What to Do if Your Bank Follows the 115 That Failed This Year
Almost every Friday this year, usually in the evening, a grim announcement is released to the public: Another bank has failed.
Sure enough, Friday came and went, and with it, came the announcement that another bank had failed. Actually, not just one bank had failed -- but nine. That's the most that's occurred on any one day this year.
So far this year, that brings the total number of bank failures to 115. The nine new banks are in California, Illinois, Texas and Arizona, all subsidiaries of FBOP Corp, a holding company based in Oak Park, Ill. And while nine bank failures at once is a lot, because they're all part of the same company, it doesn't seem as chilling a day as it might otherwise would have been.
Nevertheless, a few thoughts are probably crossing your mind right now, including: What the heck do I do if my bank fails? And how can I keep from having my money in a bank doomed for failure in the first place?
Let's start with the last point first. Just how do you keep your money safe in the event your bank fails? Ken Alverson, managing director of Novantas, a consulting firm for the banking and credit card industry, has several recommendations to help you protect your money should your bank fail.
Don't keep more than a quarter of a million dollars in one account. Sure, some people (and I'm one of them) are thinking, "Um, no worries there." But for those of you who do have more than $250,000 in assets, be sure not to keep more than that amount in any one account. The FDIC insures accounts up to $250,000, so if you have one with, say, half a million dollars in it and your bank fails, yes, you could conceivably lose half your money. You may not, says Alverson, but why take that chance?
Keep your money -- even if we're talking a few thousand dollars -- at two different banks. "If you belong to a community bank, I'd also open an account at a medium or large bank," Alverson said. "You want to disperse your risk. You don't necessarily have to put it in a JPChase or Wells Fargo, although that's not a bad idea."
If you're really worried about the possibility of your bank failing, put your money in a big name, nationally known bank. If you belong to a small or medium-sized bank, you're somewhat more at risk, claims Alverson. (although with more than 8,200 FDIC-insured banks in America, that risk is spread pretty thin).
"Banks are going to continue to fail as they sort through their problems," Alverson said. "I think the bigger banks have been through a more rigorous analysis of their balance sheets and credit issues, and in many ways, the top 20 to 50 of the largest banks are probably in the best shape."
But let's say you follow the advice above, and you still end up at a bank that fails. What do you do then?
Whatever you do, "don't panic," urges Henry Walker, CEO of Farmers & Merchants Bank, a regional bank based in Long Beach, CA, and a financial institution with a strong, stellar reputation.
And here's why: In many ways, the FDIC has the art of bank failures almost down to a science, at least to the point where this year, more often than not, the process that shifts into gear after a bank fails has been a smooth one. Generally, the FDIC has some warning that a bank is about to fail, and by the time they're announcing the failure, a new bank has been lined up to take over the deposits and assets of the failed institution.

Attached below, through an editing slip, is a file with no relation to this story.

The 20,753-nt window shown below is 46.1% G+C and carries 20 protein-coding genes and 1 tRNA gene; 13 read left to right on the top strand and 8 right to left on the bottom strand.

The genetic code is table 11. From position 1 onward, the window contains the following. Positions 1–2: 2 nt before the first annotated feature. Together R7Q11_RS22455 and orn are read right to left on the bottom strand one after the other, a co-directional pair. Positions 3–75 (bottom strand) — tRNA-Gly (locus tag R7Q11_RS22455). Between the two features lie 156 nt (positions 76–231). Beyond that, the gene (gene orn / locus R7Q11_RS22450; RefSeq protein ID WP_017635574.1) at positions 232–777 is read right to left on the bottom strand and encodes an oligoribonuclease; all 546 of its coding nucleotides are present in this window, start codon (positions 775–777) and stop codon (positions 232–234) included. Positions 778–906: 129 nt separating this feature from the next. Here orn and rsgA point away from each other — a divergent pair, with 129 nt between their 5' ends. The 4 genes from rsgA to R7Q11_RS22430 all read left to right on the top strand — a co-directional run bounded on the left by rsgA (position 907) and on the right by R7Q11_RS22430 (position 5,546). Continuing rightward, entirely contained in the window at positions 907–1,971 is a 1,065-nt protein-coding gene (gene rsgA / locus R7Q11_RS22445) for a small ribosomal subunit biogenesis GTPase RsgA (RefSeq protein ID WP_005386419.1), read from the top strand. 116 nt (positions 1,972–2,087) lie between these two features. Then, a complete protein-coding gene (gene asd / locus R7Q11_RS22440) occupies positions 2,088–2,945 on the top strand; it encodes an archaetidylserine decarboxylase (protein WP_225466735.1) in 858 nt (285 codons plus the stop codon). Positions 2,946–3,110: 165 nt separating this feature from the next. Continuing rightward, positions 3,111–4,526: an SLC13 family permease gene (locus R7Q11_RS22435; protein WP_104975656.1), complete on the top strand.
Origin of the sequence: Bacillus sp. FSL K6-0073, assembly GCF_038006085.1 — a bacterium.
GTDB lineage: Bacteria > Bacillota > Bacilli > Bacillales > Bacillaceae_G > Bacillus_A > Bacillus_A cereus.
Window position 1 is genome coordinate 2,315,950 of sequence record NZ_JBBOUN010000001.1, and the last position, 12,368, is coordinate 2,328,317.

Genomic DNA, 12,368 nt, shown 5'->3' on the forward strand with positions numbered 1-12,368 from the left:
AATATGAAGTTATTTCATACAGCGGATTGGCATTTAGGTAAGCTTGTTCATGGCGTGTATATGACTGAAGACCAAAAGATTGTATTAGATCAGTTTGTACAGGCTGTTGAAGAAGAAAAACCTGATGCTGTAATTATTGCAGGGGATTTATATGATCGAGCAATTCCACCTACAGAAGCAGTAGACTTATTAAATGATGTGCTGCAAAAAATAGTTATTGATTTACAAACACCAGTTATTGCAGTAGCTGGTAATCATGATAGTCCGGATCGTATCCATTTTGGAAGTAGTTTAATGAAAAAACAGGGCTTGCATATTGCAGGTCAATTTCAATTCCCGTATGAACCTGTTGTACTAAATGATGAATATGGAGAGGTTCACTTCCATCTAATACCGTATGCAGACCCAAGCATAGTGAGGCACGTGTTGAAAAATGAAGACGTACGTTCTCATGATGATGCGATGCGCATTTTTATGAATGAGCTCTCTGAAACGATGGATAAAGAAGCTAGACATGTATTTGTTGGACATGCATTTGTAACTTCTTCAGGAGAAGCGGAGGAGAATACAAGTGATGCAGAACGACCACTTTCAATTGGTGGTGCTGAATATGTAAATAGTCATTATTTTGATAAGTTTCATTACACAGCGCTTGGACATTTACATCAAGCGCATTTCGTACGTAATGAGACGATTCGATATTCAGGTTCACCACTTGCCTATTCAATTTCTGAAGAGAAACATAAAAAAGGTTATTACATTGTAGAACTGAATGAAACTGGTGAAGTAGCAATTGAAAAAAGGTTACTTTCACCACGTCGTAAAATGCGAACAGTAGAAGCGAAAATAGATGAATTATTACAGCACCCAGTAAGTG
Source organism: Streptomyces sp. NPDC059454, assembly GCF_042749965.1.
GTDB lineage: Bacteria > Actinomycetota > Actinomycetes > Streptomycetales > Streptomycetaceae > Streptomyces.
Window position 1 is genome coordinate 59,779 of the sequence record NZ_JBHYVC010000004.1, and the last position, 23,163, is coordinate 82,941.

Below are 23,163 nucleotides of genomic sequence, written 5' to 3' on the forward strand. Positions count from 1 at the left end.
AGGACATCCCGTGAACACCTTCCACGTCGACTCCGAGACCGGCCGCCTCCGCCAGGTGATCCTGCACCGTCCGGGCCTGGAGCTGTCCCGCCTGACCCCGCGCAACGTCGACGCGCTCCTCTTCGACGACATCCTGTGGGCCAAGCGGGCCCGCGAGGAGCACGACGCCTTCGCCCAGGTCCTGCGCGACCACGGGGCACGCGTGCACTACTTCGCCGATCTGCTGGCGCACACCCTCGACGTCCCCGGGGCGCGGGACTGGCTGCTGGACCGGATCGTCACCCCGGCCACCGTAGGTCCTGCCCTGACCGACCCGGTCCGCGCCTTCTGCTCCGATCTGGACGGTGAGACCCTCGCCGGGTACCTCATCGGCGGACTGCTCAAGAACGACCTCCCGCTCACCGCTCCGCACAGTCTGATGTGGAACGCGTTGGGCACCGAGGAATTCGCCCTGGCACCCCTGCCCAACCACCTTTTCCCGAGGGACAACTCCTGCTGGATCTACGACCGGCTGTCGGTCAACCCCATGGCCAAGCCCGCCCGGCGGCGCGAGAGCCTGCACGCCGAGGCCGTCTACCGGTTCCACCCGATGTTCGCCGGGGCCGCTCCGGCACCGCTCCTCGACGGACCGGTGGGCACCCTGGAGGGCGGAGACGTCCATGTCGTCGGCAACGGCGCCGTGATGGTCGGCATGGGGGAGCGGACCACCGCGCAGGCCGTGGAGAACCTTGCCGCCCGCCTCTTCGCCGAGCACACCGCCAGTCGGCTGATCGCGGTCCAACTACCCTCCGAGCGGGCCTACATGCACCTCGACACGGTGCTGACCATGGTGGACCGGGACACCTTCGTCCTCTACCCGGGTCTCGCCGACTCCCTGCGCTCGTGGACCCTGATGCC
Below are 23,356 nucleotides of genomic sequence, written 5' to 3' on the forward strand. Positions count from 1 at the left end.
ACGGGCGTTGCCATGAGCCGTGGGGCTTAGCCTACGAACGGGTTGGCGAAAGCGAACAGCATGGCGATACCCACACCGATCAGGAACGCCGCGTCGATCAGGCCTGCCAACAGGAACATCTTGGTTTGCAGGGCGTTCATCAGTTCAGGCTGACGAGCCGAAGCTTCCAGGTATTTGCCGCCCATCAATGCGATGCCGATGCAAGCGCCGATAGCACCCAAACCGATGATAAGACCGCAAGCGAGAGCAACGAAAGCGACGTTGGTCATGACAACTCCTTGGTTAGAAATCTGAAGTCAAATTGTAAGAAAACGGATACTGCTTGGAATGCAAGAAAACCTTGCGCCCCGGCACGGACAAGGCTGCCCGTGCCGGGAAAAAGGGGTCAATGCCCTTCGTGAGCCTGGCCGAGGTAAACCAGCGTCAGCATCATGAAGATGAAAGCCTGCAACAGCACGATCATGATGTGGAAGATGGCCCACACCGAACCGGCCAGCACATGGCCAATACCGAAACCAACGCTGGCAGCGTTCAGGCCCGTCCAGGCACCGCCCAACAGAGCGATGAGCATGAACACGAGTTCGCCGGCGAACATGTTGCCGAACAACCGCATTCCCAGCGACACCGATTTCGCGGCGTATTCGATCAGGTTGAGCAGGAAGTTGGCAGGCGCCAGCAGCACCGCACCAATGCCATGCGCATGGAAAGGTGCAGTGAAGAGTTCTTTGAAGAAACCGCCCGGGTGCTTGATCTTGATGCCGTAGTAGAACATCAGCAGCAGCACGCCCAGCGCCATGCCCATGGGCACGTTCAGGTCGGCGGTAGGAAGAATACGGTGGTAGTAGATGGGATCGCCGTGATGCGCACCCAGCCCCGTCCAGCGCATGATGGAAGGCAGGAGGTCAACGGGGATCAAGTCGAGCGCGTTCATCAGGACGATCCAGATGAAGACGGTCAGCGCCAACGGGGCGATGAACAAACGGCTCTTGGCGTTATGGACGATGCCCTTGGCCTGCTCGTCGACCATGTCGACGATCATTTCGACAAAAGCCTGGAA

That's the case with the latest nine bank failures -- by Monday, they're all going to become part of a very successful bank -- U.S. Bank.
Of course, you can't rely on that to happen every time -- there may be complications. "It all depends on the situation;" Alverson said. "Sometimes, it's just for a weekend that you might have difficulty accessing your funds; sometimes, it takes longer, and it can be a frustrating experience. If there's a run on the bank, you could be looking at a lot of long lines at the bank, and it can be difficult getting service."
But Alverson agrees with Walker that nobody whose bank fails should panic. He says that the odds are, you'll be able to access your funds fairly quickly; you can also expect to receive a notification letter shortly after the new bank takes over, explaining just what's happened with your bank.
It may make you feel better to read up on bank failures at the FDIC Web site. There, you'll find updated information about the bank failures, a video message from the FDIC Chairman Shelia Bair and links for consumers to use (if you want to make sure your bank is FDIC-insured, which most banks are, you can use their Bank Find page). The FDIC site also has a handy list of all of the banks that have failed this year and throughout the decade.
And if it helps you feel any better, as CNNMoney.com points out, we're still a long way off from the savings and loan crisis of 1989, when 534 banks closed, or even 1992, a lousy year for banks -- 181 closed, but most of the problems involved a holding company in Texas, which had a lot of bad banks. It was also sort of the concluding year for a lot of Texas bank woes that had been going on for several years.
About the only thing you can be certain of is that the end is not yet in sight. After all, we've got two more months to go this year, and it's more than likely that even more banks will be closing.
Just which states have the most to worry about? "The banks in the most trouble tend to be in the states with the most residential real estate problems, like Florida, California and Arizona," said Alverson, who believes we may see many more bank closures if commercial real estate loans continue to crumble.
"If that's the second shoe to drop and the banks are forced to reclass what are a big part of their assets and capital, you can be sure there'll be even more failures. It's just a matter of how many, when and what the remedy will be," he said.